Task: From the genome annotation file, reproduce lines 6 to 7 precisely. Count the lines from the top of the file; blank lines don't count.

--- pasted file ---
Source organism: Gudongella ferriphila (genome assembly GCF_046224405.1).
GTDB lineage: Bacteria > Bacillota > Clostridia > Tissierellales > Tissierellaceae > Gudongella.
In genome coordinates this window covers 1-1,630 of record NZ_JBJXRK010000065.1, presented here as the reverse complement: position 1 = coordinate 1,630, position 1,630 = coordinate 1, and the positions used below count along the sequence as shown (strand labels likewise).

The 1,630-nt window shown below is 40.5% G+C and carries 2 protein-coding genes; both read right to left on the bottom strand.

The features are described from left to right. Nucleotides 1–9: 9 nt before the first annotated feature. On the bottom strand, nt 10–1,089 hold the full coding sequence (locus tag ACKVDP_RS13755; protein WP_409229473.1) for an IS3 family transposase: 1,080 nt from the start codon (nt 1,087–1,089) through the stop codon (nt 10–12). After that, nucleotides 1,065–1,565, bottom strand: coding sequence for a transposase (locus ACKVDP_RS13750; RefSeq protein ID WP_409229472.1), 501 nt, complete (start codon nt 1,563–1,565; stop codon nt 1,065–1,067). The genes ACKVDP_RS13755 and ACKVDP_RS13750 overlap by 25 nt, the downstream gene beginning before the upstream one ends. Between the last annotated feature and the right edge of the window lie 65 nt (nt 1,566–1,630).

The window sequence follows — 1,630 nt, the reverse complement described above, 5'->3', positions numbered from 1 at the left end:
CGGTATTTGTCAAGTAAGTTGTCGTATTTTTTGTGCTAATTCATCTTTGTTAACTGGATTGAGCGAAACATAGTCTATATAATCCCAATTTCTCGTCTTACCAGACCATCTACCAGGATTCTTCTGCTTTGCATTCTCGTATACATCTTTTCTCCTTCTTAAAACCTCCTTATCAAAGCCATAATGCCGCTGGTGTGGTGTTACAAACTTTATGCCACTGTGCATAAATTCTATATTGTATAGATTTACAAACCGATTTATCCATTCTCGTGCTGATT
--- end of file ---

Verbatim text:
The window sequence follows — 1,630 nt, the reverse complement described above, 5'->3', positions numbered from 1 at the left end:
CGGTATTTGTCAAGTAAGTTGTCGTATTTTTTGTGCTAATTCATCTTTGTTAACTGGATTGAGCGAAACATAGTCTATATAATCCCAATTTCTCGTCTTACCAGACCATCTACCAGGATTCTTCTGCTTTGCATTCTCGTATACATCTTTTCTCCTTCTTAAAACCTCCTTATCAAAGCCATAATGCCGCTGGTGTGGTGTTACAAACTTTATGCCACTGTGCATAAATTCTATATTGTATAGATTTACAAACCGATTTATCCATTCTCGTGCTGATT